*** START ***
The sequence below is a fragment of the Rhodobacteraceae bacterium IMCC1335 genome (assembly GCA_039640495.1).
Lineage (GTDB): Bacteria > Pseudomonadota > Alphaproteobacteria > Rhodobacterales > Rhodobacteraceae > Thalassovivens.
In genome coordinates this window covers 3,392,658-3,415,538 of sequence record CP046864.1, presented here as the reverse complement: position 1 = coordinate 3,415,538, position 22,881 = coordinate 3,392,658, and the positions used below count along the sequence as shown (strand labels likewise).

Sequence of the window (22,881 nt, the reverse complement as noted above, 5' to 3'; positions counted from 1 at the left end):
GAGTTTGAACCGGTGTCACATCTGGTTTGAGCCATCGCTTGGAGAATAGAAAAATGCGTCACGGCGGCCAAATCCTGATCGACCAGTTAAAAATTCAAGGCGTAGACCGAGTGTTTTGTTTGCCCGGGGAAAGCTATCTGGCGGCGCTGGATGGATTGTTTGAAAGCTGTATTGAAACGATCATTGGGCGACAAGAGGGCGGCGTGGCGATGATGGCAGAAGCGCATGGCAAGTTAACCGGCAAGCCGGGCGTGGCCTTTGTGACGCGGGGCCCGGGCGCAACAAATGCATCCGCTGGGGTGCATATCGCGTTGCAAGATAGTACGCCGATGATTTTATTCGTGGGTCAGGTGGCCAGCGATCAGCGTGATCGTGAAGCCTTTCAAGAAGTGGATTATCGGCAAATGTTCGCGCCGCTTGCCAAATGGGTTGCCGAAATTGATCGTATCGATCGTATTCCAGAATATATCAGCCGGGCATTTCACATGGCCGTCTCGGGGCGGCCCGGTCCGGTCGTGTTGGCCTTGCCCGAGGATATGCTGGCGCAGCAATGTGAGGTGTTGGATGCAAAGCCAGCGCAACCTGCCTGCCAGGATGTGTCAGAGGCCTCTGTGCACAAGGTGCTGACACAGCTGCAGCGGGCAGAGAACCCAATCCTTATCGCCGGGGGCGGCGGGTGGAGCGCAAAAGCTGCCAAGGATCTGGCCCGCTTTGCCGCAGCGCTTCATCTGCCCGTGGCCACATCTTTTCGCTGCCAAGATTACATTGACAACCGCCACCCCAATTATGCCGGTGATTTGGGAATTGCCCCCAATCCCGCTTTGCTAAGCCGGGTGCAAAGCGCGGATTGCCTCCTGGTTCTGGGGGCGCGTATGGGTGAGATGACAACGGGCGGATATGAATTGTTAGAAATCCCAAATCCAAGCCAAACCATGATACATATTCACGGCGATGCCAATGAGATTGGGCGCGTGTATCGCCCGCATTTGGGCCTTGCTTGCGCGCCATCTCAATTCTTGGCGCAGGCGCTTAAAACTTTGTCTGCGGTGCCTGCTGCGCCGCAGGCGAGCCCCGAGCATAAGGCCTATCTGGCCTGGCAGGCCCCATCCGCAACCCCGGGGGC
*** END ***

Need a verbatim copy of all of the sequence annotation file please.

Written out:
The sequence below is a fragment of the Rhodobacteraceae bacterium IMCC1335 genome (assembly GCA_039640495.1).
Lineage (GTDB): Bacteria > Pseudomonadota > Alphaproteobacteria > Rhodobacterales > Rhodobacteraceae > Thalassovivens.
In genome coordinates this window covers 3,392,658-3,415,538 of sequence record CP046864.1, presented here as the reverse complement: position 1 = coordinate 3,415,538, position 22,881 = coordinate 3,392,658, and the positions used below count along the sequence as shown (strand labels likewise).

Sequence of the window (22,881 nt, the reverse complement as noted above, 5' to 3'; positions counted from 1 at the left end):
GAGTTTGAACCGGTGTCACATCTGGTTTGAGCCATCGCTTGGAGAATAGAAAAATGCGTCACGGCGGCCAAATCCTGATCGACCAGTTAAAAATTCAAGGCGTAGACCGAGTGTTTTGTTTGCCCGGGGAAAGCTATCTGGCGGCGCTGGATGGATTGTTTGAAAGCTGTATTGAAACGATCATTGGGCGACAAGAGGGCGGCGTGGCGATGATGGCAGAAGCGCATGGCAAGTTAACCGGCAAGCCGGGCGTGGCCTTTGTGACGCGGGGCCCGGGCGCAACAAATGCATCCGCTGGGGTGCATATCGCGTTGCAAGATAGTACGCCGATGATTTTATTCGTGGGTCAGGTGGCCAGCGATCAGCGTGATCGTGAAGCCTTTCAAGAAGTGGATTATCGGCAAATGTTCGCGCCGCTTGCCAAATGGGTTGCCGAAATTGATCGTATCGATCGTATTCCAGAATATATCAGCCGGGCATTTCACATGGCCGTCTCGGGGCGGCCCGGTCCGGTCGTGTTGGCCTTGCCCGAGGATATGCTGGCGCAGCAATGTGAGGTGTTGGATGCAAAGCCAGCGCAACCTGCCTGCCAGGATGTGTCAGAGGCCTCTGTGCACAAGGTGCTGACACAGCTGCAGCGGGCAGAGAACCCAATCCTTATCGCCGGGGGCGGCGGGTGGAGCGCAAAAGCTGCCAAGGATCTGGCCCGCTTTGCCGCAGCGCTTCATCTGCCCGTGGCCACATCTTTTCGCTGCCAAGATTACATTGACAACCGCCACCCCAATTATGCCGGTGATTTGGGAATTGCCCCCAATCCCGCTTTGCTAAGCCGGGTGCAAAGCGCGGATTGCCTCCTGGTTCTGGGGGCGCGTATGGGTGAGATGACAACGGGCGGATATGAATTGTTAGAAATCCCAAATCCAAGCCAAACCATGATACATATTCACGGCGATGCCAATGAGATTGGGCGCGTGTATCGCCCGCATTTGGGCCTTGCTTGCGCGCCATCTCAATTCTTGGCGCAGGCGCTTAAAACTTTGTCTGCGGTGCCTGCTGCGCCGCAGGCGAGCCCCGAGCATAAGGCCTATCTGGCCTGGCAGGCCCCATCCGCAACCCCGGGGGC